Keyword Density: Does It Still Matter For SEO?
What Is Keyword Density?
Keyword Density, also known as Keyword Frequency, can be defined as the percentage of a keyword or phrase the number of times that appears on a website compared to the total number of words present on the webpage.
Let’s talk in the context of Search Engine Optimization (SEO). Keyword density can be used by developers or website owners to determine whether a website is relevant for a specific keyword phrase or just a keyword.
Let’s take an example if a keyword in a web page appeared 20 times in a thousand-word article; then your keyword density would be two percent.
To calculate your keyword density, the simple thing that you have to do is divide and multiply. You have to divide how many times your keyword appears in the article by the total word count of the article and then multiply it by 100.
The association of the calculation of keyword density with search engine optimization (SEO) has been lengthy.
In the past, search bots in the search engine analyzed keyword content and its density to decide if a website was relevant to a user’s query in search. This has made it a crucial consideration for brands who are looking to drive traffic toward their web presence and their product and build awareness of the brand through search engines.
In recent years, digital marketing has been at its peak level because of the digital era that is going on in the world. Keyword density and search engine optimization (SEO) come under digital marketing aspects.
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History Of Keyword Density
Have you ever thought about where this keyword density came from? Let’s start with the Google search. Before that, keyword density was a search result integral part. Google used keyword density to understand the content of a web page and what search queries of users it could help answer. You can search for “beautiful black shirts,” and the sites with the most references to “beautiful black shirts” will appear on the first page of the search results, simple.
But then the role of the Search Engine Optimization (SEO) strategist turned to take shape in the upcoming time. As businesses and brands started to understand the value of having their website displayed on the first page and the first few links to the web pages related to the search query of Google’s search results, they turned to Search Engine Optimization (SEO) strategists to help them achieve this thing.
These SEO experts know all about the importance and cruciality of keyword density in web pages. They started finding ways to increase it by creating content for Google search crawlers instead of website users.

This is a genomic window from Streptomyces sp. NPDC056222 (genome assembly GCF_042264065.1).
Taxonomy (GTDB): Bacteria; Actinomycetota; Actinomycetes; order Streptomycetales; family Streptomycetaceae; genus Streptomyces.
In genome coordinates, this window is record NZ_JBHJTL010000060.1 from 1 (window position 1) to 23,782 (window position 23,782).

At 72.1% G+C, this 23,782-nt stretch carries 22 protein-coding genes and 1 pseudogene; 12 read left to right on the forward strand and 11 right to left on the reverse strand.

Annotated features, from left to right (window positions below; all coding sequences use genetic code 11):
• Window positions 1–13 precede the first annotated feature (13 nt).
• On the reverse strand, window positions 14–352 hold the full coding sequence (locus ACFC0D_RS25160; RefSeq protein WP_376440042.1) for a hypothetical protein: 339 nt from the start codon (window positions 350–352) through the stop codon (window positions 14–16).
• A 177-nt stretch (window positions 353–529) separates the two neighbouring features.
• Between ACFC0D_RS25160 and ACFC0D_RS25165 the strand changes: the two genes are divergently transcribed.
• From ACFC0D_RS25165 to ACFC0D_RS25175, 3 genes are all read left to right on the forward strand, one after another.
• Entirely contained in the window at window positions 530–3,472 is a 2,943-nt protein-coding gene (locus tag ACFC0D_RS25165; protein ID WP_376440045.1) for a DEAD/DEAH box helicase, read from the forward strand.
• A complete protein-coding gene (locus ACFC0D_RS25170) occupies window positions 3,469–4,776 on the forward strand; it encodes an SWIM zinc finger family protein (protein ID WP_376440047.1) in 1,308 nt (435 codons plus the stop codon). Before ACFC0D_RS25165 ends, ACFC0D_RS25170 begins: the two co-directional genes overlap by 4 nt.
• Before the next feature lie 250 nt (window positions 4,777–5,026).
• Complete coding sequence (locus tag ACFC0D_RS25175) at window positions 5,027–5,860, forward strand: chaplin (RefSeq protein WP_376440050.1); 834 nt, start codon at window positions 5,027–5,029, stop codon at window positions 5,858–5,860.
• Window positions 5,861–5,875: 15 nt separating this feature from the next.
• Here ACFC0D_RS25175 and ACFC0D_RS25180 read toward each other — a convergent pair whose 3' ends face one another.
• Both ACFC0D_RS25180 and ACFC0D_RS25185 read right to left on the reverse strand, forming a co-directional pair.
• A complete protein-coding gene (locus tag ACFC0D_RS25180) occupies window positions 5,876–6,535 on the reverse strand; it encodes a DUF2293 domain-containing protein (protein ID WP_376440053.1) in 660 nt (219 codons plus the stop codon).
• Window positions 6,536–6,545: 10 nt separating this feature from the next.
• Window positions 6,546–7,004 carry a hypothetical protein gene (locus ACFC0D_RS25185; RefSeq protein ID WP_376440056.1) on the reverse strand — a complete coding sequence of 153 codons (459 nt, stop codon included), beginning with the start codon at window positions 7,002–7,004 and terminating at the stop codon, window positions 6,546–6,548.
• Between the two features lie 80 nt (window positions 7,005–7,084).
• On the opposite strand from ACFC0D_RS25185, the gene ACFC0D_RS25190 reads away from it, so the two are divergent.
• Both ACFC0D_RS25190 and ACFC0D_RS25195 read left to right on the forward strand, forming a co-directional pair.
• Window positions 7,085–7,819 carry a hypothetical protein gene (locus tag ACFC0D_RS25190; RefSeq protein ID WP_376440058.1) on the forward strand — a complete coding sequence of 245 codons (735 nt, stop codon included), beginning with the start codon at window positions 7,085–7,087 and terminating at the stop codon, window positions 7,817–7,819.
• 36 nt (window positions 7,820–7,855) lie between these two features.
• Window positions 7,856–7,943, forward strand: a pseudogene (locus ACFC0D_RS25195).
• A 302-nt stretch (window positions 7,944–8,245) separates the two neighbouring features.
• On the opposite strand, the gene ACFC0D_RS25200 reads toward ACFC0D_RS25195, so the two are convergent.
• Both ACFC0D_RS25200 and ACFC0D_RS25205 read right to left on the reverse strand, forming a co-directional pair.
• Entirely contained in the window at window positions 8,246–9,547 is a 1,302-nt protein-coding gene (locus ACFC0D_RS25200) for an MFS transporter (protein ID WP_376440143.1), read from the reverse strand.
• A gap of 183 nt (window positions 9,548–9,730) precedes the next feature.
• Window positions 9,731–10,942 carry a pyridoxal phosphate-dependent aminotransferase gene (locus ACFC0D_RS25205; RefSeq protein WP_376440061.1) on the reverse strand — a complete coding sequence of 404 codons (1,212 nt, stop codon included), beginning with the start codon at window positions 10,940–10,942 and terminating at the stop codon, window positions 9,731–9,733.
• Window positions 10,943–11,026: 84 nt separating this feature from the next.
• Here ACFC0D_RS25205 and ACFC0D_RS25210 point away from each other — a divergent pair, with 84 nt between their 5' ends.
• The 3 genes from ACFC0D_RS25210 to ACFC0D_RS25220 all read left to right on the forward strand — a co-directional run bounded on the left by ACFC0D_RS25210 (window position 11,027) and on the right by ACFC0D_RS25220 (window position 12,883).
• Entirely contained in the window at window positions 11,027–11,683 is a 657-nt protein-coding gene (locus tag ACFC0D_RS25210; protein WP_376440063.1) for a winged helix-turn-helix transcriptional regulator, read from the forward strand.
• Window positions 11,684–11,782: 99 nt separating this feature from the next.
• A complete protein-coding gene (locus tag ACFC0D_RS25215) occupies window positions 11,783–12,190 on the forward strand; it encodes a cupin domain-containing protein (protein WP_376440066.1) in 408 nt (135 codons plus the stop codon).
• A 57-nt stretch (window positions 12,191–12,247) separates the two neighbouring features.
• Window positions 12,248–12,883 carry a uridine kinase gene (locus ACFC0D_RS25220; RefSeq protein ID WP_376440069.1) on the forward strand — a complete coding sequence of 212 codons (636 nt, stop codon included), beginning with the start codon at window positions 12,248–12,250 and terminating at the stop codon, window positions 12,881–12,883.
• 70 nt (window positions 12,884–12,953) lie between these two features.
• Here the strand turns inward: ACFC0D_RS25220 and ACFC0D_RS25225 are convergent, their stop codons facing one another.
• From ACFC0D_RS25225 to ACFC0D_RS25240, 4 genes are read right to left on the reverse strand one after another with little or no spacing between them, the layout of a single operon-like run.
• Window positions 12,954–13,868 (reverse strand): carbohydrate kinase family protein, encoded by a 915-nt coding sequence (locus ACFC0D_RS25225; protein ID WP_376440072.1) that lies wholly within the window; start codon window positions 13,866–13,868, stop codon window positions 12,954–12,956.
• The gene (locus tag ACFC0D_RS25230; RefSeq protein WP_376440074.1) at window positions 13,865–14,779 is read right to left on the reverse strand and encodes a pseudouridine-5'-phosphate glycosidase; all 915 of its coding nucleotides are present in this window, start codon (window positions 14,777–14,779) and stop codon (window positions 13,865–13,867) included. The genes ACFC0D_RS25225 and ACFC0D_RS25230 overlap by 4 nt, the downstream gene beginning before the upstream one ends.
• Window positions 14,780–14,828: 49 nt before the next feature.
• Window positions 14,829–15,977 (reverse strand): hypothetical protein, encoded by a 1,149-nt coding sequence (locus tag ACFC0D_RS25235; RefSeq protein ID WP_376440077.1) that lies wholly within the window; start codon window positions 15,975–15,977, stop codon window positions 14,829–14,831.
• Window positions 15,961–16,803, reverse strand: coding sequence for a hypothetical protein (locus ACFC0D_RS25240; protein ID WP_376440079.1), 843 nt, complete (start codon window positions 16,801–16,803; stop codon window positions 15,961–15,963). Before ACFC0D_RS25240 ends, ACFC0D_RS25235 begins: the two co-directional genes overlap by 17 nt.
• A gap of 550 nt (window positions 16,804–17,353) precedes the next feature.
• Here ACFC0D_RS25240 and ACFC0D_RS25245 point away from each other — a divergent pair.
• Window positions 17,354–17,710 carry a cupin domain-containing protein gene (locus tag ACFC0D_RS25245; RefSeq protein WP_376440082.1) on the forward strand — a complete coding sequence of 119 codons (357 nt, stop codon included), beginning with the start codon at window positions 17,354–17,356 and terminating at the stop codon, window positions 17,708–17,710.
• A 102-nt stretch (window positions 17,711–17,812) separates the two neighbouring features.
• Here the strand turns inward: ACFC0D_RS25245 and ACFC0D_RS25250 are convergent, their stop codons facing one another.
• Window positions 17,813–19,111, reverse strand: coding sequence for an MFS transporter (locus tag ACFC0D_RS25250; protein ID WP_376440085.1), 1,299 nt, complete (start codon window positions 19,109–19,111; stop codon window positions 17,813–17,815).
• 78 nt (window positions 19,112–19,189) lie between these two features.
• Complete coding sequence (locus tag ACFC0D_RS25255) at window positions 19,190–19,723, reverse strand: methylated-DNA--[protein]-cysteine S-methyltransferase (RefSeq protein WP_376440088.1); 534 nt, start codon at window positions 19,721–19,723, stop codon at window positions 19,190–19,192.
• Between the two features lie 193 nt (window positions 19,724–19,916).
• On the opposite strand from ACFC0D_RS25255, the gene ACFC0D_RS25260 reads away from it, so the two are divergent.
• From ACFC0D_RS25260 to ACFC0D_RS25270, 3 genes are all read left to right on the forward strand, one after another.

Is Keyword Density A Ranking Factor?
There are many different claims about keyword density as a factor of ranking in Google’s search engine. Unlike myths of other ranking factors, keyword density is based on reality – keyword density is used to be a reality. But here we’re talking about its research in the early years.
However, the idea is to go on today. For what? The thought goes this way:
Keywords in the articles send signals to Google about the types of queries a web page should appear on. If you use too few keywords in your article, there are chances that Google may not understand what the web page or article is about.
If you have been using too many keywords in a web page or article, it will cause Google to see it as an attempt to manipulate search engines for rankings, which Google and their search engines do not prefer.
So some people think having a particular keyword density is “right” – a satisfying means between using too many and too few keywords on a web page or in an article.
Although, there is no magic number that achieves the best results in this for everyone. That’s not how Google actually and exactly works today. The truth behind this is pretty simple: keyword usage is crucial, but hitting a certain percentage won’t help your Search Engine Optimization (SEO) efforts.
For a website or content in an article, a search engine can rank a web page on the first page of the user’s searches for a keyword even if that keyword never appears on that site or in the content written in the article. This almost instantly wipes out the entire picture of keyword density.
Keyword Density Still Matters For SEO?
To answer the question on everyone’s mind whether keyword density still serves as a ranking factor for search engines like Google, let’s take a look at an official Google video from the year 2011, which is as accurate as it is today.